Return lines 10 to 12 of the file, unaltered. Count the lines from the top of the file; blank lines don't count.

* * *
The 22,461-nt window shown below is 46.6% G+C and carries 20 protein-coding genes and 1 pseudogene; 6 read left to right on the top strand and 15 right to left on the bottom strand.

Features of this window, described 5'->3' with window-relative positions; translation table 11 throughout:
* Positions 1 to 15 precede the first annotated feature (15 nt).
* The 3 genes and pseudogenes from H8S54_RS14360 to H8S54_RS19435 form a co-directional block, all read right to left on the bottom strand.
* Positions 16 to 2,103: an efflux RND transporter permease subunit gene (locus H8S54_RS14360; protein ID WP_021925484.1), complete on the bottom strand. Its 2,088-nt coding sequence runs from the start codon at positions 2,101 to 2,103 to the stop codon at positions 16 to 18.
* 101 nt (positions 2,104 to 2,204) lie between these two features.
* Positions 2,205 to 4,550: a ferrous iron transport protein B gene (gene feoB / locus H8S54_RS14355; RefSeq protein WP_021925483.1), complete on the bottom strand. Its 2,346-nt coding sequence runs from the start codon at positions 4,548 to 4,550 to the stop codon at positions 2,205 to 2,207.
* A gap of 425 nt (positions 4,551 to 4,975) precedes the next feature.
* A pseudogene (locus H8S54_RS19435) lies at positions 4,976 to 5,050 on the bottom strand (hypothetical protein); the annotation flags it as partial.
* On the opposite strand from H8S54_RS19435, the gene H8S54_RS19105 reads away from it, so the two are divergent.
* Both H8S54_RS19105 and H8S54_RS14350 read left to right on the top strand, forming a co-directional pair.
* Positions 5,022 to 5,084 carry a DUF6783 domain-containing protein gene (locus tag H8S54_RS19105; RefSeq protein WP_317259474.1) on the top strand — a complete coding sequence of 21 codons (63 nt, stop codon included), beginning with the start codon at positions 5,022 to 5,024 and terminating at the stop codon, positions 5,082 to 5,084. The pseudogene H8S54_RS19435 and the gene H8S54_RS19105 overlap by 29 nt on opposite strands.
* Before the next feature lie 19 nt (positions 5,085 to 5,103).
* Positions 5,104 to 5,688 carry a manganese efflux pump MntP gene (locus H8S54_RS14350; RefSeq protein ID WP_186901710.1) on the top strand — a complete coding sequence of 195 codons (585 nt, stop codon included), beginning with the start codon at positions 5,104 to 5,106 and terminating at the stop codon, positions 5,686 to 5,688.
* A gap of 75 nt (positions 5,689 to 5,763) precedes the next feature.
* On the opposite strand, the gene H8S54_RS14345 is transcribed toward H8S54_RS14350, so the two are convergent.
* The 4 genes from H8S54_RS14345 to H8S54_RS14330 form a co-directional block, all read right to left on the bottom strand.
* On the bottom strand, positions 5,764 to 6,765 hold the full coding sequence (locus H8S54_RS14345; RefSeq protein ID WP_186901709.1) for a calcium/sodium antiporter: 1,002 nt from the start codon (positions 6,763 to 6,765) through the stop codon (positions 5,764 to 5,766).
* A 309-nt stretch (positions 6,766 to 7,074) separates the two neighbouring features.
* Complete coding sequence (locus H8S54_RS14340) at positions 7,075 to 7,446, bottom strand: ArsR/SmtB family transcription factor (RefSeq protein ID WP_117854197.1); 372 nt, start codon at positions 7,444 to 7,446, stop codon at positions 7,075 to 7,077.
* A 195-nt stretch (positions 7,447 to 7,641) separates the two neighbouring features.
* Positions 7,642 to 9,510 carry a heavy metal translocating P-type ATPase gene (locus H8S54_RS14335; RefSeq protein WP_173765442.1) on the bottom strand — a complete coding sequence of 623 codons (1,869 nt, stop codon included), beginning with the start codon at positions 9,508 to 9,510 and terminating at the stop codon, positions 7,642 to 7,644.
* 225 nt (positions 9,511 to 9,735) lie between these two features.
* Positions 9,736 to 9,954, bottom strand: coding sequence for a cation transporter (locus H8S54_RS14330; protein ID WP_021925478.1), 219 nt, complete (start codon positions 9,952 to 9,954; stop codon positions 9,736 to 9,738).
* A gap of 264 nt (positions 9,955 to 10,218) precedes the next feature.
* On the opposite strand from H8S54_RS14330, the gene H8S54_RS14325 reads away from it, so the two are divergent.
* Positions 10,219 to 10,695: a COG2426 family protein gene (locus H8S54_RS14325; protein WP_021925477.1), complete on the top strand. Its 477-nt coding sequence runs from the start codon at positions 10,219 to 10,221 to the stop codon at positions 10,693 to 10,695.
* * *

* On the opposite strand from H8S54_RS19435, the gene H8S54_RS19105 reads away from it, so the two are divergent.
* Both H8S54_RS19105 and H8S54_RS14350 read left to right on the top strand, forming a co-directional pair.
* Positions 5,022 to 5,084 carry a DUF6783 domain-containing protein gene (locus tag H8S54_RS19105; RefSeq protein WP_317259474.1) on the top strand — a complete coding sequence of 21 codons (63 nt, stop codon included), beginning with the start codon at positions 5,022 to 5,024 and terminating at the stop codon, positions 5,082 to 5,084. The pseudogene H8S54_RS19435 and the gene H8S54_RS19105 overlap by 29 nt on opposite strands.